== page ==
Insertion sort (Lisp)

From LiteratePrograms

Jump to: navigation, search
Other implementations: ACL2 | C | C, simple | Eiffel | Erlang | Forth | Haskell | Io | Java | Lisp | OCaml | Python | Python, arrays | Ruby | Scala, list | Smalltalk | Standard ML | Visual Basic .NET

Welcome to a round of Common Lisp. The following is an implementation of insertion sort with Common Lisp. Common Lisp is a programming language which supports all kind of programming, among others:

  • imperative programming (comparable to C, Pascal)
  • functional programming
  • object oriented programming (with a unique approach to object-orientation)


The following is a slighly rewrite from Insertion sort (C) and Insertion sort (OCaml)

(defun insertion-sort (cmp-fun array-to-sort) 
  "Implementation of a destructive insertion sort on ARRAY-TO-SORT.
The CMP-FUN is used to parametrize the order conditions. 
This sort is generic, that means it can sort all kinds of objects for which
one can run the CMP-FUN"
  (flet ((insert-into-sorted (index)
           ;; example of a local function all outer variables are 
           ;; accessible from within this local function
           (let ((el (aref array-to-sort index)))
             ;; save the element for later insertion
             (loop for j = (1- index) then (1- j)
                   while (and (>= j 0) (not (funcall cmp-fun (aref array-to-sort j) el)))
                   ;; the not is needed because the following should move all elements
                   ;; not in order to the right
                   do (setf (aref array-to-sort (1+ j)) (aref array-to-sort j))
                   finally  (setf (aref array-to-sort (1+ j)) el)))))
                   ;; now we can add el at the proper place
    (loop for i from 0 upto (1- (length array-to-sort))
          do (insert-into-sorted i)))
;; I do return the parameter because that's the way things 
;; are done with Common Lisp

Nothing really special in this implementation but the use of a local function which is responsible for insertion at the proper place.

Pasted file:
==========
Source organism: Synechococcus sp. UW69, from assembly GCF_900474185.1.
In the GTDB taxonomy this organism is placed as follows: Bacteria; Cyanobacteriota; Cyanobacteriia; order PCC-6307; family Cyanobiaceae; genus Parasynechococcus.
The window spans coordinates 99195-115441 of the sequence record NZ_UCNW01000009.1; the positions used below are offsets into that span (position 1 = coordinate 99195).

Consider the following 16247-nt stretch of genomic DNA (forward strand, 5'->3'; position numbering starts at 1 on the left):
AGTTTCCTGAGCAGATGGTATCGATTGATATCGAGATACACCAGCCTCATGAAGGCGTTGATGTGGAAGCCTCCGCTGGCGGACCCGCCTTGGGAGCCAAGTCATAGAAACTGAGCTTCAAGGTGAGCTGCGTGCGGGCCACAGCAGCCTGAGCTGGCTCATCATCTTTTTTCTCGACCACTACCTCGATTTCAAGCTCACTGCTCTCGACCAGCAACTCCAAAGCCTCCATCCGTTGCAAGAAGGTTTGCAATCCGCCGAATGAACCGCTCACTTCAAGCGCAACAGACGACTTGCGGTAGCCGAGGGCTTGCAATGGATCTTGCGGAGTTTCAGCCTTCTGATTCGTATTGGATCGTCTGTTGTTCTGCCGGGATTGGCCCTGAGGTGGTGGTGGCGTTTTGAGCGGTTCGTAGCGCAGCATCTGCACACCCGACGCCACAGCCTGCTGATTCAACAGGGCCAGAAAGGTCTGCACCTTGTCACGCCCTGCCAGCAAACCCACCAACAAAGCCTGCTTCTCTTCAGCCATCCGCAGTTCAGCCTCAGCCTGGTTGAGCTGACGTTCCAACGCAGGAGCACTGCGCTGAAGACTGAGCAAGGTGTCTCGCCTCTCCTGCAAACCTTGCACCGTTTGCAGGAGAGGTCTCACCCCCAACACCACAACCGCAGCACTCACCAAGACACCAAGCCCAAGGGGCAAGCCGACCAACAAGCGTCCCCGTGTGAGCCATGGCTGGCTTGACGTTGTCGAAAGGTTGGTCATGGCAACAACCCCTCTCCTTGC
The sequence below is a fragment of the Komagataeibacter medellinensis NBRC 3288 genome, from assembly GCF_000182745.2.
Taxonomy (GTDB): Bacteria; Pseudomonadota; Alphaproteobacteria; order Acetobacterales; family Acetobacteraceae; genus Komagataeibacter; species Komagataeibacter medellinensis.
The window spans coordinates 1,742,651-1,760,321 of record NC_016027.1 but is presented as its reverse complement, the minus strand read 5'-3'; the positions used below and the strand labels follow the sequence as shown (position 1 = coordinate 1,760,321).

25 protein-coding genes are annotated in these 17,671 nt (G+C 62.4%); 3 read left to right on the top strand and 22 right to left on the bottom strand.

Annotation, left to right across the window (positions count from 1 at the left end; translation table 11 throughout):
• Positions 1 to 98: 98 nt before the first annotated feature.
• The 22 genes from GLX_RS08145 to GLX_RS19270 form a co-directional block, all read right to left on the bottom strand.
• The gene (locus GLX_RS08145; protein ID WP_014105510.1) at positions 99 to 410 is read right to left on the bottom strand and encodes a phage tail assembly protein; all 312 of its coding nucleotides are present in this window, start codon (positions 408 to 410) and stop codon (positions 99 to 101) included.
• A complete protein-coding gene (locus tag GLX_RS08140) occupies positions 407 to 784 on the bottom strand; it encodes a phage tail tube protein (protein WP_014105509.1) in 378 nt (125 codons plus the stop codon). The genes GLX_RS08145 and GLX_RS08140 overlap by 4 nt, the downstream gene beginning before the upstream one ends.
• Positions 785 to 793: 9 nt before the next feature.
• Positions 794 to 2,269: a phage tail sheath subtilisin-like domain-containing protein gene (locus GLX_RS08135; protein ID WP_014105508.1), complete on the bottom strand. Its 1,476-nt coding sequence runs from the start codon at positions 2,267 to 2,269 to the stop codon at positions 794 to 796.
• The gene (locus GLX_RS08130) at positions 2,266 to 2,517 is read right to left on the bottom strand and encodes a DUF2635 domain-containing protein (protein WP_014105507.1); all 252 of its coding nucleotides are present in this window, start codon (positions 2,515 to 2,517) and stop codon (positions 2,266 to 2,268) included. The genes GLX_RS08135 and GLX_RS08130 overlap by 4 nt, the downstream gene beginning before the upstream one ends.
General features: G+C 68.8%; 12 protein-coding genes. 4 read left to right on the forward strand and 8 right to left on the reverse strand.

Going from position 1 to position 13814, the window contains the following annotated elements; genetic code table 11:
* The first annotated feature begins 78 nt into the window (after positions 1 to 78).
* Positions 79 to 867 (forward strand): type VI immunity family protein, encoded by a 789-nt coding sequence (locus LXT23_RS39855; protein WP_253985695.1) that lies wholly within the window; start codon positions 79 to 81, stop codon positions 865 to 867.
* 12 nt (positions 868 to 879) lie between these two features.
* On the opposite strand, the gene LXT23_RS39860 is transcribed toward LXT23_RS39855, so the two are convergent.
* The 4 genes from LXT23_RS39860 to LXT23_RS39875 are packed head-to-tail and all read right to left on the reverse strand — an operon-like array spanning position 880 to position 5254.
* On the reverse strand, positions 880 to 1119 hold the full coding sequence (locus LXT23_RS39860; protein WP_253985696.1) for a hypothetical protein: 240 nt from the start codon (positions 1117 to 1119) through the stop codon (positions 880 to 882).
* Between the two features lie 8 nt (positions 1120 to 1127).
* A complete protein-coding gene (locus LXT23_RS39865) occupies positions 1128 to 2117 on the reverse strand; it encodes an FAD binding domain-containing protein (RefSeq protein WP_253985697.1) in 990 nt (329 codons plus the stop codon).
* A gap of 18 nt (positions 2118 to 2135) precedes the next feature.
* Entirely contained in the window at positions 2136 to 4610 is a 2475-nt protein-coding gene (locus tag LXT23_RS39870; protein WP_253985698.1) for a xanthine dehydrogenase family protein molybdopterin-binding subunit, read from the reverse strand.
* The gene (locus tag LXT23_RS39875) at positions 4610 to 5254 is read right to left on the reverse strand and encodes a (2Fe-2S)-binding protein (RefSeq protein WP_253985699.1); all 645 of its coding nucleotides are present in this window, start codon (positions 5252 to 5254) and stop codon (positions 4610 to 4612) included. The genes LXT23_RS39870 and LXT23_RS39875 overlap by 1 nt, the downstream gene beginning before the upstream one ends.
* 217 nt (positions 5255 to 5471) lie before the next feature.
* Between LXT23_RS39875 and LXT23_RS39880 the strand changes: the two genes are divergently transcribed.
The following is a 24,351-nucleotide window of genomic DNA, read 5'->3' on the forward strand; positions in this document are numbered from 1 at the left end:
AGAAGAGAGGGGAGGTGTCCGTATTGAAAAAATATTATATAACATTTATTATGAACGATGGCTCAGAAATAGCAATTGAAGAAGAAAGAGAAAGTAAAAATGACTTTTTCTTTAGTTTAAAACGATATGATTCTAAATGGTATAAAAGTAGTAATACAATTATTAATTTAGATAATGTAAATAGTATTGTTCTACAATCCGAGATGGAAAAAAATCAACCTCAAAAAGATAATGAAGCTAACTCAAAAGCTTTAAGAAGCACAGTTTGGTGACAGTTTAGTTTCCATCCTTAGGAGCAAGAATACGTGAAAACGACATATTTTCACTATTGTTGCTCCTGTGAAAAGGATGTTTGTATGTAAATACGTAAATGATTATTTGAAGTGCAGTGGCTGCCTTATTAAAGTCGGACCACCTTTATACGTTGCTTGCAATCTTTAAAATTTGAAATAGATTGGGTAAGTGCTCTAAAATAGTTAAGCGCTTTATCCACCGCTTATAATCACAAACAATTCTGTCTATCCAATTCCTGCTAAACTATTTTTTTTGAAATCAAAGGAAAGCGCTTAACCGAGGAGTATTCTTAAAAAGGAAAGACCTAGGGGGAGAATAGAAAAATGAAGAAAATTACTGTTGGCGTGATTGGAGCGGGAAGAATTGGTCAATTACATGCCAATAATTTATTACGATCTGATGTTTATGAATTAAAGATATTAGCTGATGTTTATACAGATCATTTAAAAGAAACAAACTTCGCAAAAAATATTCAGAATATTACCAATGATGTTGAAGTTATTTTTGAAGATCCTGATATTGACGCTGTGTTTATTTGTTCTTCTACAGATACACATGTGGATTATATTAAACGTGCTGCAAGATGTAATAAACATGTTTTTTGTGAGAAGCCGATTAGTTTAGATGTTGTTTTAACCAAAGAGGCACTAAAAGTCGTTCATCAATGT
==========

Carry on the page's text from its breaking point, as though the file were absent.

The whole starts in the second form starting with (loop for i . I used the extended loop facility of Lisp here, however you could have go with a norm do or dotimes loop.

The other somewhat more difficult to understand part is the (not (funcall cmp-fun ... piece. One can treat functions as first class citizens in Common Lisp, however function names life in their own namespaces. So I could have a variable names cmp-fun and a function with the same name. In this case I explicitly to a funcall on the symbol with the name cmp-fun. And there for the function cell is called.

The not is needed because I move away all element no matching the proper order.

Testing is quite easy just write the following in the REPL

(insertion-sort #'< #(1 -1 2 -2 -3))
  1. (-3 -2 -1 1 2)

Or if you like to sort some string you can do a

(insertion-sort #'string< #("aka" "foo" "bar"))
  1. ("aka" "bar" "foo")

So this function is generic it can everything, you just have to define a cmp-fun which takes care of the comparison.

Here's an example using a self defined class:

(defclass t1 ()
              ((i-val :accessor i-val :initarg :i-val)
               (s-val :accessor s-val :initarg :s-val)))

with the following comparison-function

(defmethod t1-cmp-fun ((v1 t1) (v2 t1))
              (< (i-val v1) (i-val v2)))

and an a decent overwritten printing function:

 (defmethod print-object ((obj t1) stream)
                   (format stream "i-val = ~a, s-val = ~a~%" (i-val obj) (s-val obj)))

We can run our insertion sort like this:

(insertion-sort #'t1-cmp-fun `#( ,(make-instance 't1 :i-val 1 :s-val "one")
                                           ,(make-instance 't1 :i-val 2 :s-val "two")))

and get:

#(i-val = 1, s-val = one
 i-val = 2, s-val = two

Which is quite ok.

What one really does

Of course hardly anyone would implement insertion sort with Common Lisp, because it has standard functions for sorting. So in the end one would write: (sort #(1 -1 2 -2 -3) #'<)

  1. (-3 -2 -1 1 2)

and be done with it. Even the sorting of the self defined class could be done with this sort routine

(sort  `#( ,(make-instance 't1 :i-val 1 :s-val "one")
           ,(make-instance 't1 :i-val 2 :s-val "two"))
        #'< :key #'i-val)   


#(i-val = 1, s-val = one
 i-val = 2, s-val = two

I suggest you jump over your shadow and give Common Lisp a go. It's a quite different but also very interesting language.

Download code